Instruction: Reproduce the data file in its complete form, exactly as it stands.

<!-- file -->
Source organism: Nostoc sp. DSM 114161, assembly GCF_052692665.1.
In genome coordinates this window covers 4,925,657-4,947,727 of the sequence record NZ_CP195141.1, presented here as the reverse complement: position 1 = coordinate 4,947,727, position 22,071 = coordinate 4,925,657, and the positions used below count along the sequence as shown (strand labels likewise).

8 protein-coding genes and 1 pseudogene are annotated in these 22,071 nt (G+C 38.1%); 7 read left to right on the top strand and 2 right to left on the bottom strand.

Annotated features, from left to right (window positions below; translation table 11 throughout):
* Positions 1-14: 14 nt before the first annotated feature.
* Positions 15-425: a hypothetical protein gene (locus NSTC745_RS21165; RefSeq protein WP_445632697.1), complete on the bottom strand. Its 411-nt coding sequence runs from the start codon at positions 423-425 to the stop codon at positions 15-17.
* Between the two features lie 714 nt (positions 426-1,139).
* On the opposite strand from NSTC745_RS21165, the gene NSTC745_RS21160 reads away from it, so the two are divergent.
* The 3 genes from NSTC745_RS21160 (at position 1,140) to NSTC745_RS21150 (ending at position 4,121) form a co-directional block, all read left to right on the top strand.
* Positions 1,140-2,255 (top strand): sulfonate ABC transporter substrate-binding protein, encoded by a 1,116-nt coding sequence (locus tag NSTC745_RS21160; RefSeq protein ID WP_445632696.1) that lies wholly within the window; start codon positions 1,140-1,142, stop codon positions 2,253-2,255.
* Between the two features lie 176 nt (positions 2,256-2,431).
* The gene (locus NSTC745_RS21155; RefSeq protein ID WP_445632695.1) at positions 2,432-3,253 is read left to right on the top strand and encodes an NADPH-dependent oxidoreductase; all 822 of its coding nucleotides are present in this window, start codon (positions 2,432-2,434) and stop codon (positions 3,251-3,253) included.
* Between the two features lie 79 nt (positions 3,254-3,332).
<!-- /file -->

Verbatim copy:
Source organism: Nostoc sp. DSM 114161, assembly GCF_052692665.1.
In genome coordinates this window covers 4,925,657-4,947,727 of the sequence record NZ_CP195141.1, presented here as the reverse complement: position 1 = coordinate 4,947,727, position 22,071 = coordinate 4,925,657, and the positions used below count along the sequence as shown (strand labels likewise).

8 protein-coding genes and 1 pseudogene are annotated in these 22,071 nt (G+C 38.1%); 7 read left to right on the top strand and 2 right to left on the bottom strand.

Annotated features, from left to right (window positions below; translation table 11 throughout):
* Positions 1-14: 14 nt before the first annotated feature.
* Positions 15-425: a hypothetical protein gene (locus NSTC745_RS21165; RefSeq protein WP_445632697.1), complete on the bottom strand. Its 411-nt coding sequence runs from the start codon at positions 423-425 to the stop codon at positions 15-17.
* Between the two features lie 714 nt (positions 426-1,139).
* On the opposite strand from NSTC745_RS21165, the gene NSTC745_RS21160 reads away from it, so the two are divergent.
* The 3 genes from NSTC745_RS21160 (at position 1,140) to NSTC745_RS21150 (ending at position 4,121) form a co-directional block, all read left to right on the top strand.
* Positions 1,140-2,255 (top strand): sulfonate ABC transporter substrate-binding protein, encoded by a 1,116-nt coding sequence (locus tag NSTC745_RS21160; RefSeq protein ID WP_445632696.1) that lies wholly within the window; start codon positions 1,140-1,142, stop codon positions 2,253-2,255.
* Between the two features lie 176 nt (positions 2,256-2,431).
* The gene (locus NSTC745_RS21155; RefSeq protein ID WP_445632695.1) at positions 2,432-3,253 is read left to right on the top strand and encodes an NADPH-dependent oxidoreductase; all 822 of its coding nucleotides are present in this window, start codon (positions 2,432-2,434) and stop codon (positions 3,251-3,253) included.
* Between the two features lie 79 nt (positions 3,254-3,332).